MARSHALL - By the time the third annual Woofstock rolled around this year, it had grown enough to require a little more room, so it was at the Marshall Fire Department lot on Saturday.
Woofstock featured games, a petting zoo, a pet walk and lots of activities for kids.
"It's an event to raise money for homeless pets in the area," said Amanda Hilbrands, official photographer for the event. "The funds go towards care, vaccination and routine things for the animals."
Photo by Steve Browne
Jean Schueller shows her 10-month-old Yorkshire Terrier to judge Marisa Konjura at the Woofstock pet show on Saturday. Dogs were judged in four categories: puppies, adult dogs, dogs who do tricks and rescue dogs.
Homeless animals are mostly dogs and cats. Cats can thrive and multiply living homeless and feral; dogs are far more dependent on humans.
If it is not possible to domesticate and adopt all feral cats, we can at least insure that their numbers don't grow beyond the carrying capacity of the area. To that end, the Tracy Area Animal Rescue was on hand to raise funds to spay and neuter feral cats so they won't reproduce in the wild.
"There's a critical mass of feral cats an area will support," said Jon Chalmers, speaking for TAAR. "If feral cats are removed from the area, they'll simply be replaced by others that move in. Once we fix them, we mark their ear and let them go."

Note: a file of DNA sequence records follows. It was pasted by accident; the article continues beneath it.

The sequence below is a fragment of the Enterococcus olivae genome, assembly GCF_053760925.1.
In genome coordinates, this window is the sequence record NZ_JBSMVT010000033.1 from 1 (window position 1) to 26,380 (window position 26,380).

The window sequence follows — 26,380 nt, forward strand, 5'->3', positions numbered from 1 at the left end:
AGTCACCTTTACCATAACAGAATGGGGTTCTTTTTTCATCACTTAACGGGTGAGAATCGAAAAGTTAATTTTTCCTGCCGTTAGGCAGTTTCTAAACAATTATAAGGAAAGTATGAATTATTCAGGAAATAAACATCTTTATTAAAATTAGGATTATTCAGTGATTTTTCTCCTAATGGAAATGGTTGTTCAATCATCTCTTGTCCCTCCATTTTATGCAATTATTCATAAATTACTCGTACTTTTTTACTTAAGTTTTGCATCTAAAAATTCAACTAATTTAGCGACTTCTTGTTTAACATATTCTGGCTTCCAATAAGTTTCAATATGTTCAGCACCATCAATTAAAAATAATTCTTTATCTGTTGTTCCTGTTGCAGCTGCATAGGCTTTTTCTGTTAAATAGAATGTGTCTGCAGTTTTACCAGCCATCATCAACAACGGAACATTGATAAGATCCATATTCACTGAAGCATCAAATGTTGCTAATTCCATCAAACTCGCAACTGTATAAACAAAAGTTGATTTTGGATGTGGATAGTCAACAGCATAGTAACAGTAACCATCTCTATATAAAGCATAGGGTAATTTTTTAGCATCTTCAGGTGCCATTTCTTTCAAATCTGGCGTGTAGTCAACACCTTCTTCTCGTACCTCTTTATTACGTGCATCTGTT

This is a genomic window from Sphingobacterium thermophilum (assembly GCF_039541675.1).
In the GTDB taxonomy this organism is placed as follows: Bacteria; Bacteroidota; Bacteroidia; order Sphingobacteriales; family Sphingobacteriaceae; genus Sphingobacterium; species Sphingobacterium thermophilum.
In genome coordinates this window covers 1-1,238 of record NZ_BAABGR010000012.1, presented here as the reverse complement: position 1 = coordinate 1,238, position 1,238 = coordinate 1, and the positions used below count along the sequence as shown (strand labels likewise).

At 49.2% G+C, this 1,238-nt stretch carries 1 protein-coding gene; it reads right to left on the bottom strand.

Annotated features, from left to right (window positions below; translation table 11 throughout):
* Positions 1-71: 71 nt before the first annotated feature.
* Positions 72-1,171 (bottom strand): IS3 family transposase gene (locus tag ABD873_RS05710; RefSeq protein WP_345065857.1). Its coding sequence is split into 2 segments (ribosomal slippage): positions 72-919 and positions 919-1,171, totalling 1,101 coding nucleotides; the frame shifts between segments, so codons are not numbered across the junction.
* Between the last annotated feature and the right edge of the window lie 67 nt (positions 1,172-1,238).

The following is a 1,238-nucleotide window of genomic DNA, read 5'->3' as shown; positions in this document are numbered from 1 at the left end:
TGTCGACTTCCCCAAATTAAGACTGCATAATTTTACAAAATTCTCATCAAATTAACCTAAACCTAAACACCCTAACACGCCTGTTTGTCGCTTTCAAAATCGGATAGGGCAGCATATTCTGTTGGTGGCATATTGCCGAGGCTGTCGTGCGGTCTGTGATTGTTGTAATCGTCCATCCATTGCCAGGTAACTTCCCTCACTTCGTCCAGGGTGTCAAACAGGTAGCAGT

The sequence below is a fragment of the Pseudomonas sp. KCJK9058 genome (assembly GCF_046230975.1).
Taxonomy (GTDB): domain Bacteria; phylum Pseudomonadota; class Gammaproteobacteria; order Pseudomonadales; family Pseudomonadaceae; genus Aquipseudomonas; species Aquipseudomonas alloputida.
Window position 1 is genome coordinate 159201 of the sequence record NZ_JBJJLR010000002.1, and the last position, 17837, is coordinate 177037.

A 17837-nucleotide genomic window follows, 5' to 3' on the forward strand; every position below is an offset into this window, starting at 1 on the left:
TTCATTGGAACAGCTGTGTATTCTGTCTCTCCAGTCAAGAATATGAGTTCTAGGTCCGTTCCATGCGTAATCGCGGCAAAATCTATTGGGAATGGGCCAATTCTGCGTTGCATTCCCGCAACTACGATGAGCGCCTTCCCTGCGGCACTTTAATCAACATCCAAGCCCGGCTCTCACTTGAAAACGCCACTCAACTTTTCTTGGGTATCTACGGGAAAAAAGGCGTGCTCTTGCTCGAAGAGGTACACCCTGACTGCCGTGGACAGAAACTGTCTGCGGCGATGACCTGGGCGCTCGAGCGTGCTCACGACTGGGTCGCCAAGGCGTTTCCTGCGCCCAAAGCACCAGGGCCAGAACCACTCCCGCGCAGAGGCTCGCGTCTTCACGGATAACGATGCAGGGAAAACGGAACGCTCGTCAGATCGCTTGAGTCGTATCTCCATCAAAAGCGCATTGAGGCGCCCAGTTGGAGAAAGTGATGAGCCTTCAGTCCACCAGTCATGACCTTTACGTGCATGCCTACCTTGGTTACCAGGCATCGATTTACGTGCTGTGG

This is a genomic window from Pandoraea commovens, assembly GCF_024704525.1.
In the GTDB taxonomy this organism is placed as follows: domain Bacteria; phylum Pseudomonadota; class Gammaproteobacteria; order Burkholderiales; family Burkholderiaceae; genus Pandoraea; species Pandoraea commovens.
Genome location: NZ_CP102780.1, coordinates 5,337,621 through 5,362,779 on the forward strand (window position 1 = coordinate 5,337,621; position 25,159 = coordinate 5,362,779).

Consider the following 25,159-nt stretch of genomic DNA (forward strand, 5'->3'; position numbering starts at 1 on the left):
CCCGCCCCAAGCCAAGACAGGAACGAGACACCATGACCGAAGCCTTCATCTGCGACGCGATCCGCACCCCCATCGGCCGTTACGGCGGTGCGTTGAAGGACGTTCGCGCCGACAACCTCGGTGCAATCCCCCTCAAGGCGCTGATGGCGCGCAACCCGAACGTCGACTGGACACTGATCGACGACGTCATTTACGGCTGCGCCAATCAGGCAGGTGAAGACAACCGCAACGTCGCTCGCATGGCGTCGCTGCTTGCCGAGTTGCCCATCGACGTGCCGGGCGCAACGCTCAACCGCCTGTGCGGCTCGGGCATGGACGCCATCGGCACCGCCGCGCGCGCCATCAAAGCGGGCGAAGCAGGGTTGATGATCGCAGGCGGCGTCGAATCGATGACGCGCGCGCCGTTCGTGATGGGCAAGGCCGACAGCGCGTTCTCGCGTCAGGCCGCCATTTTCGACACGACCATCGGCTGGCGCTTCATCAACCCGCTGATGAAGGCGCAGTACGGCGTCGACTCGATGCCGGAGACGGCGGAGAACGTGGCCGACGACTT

Dogs, however, need to be rehabilitated and found homes for, and animal rescue seems to be doing a good job. According to Scott Kuecker, veterinarian and owner of the Marshall Animal Clinic, the clinic hasn't had to euthanize a dog in years.
The hardest dogs to adopt out are often old or injured, but even a three-legged beagle like Trooper found a home with veterinary technician Becky Skaj, who originally took the 14-year-old dog as a foster-home basis.
"I wound up adopting him because I love beagles," Skaj said. "I have another one at home. All of my dogs are rescues. He loves life and keeps up with the other dogs, even though he has three legs."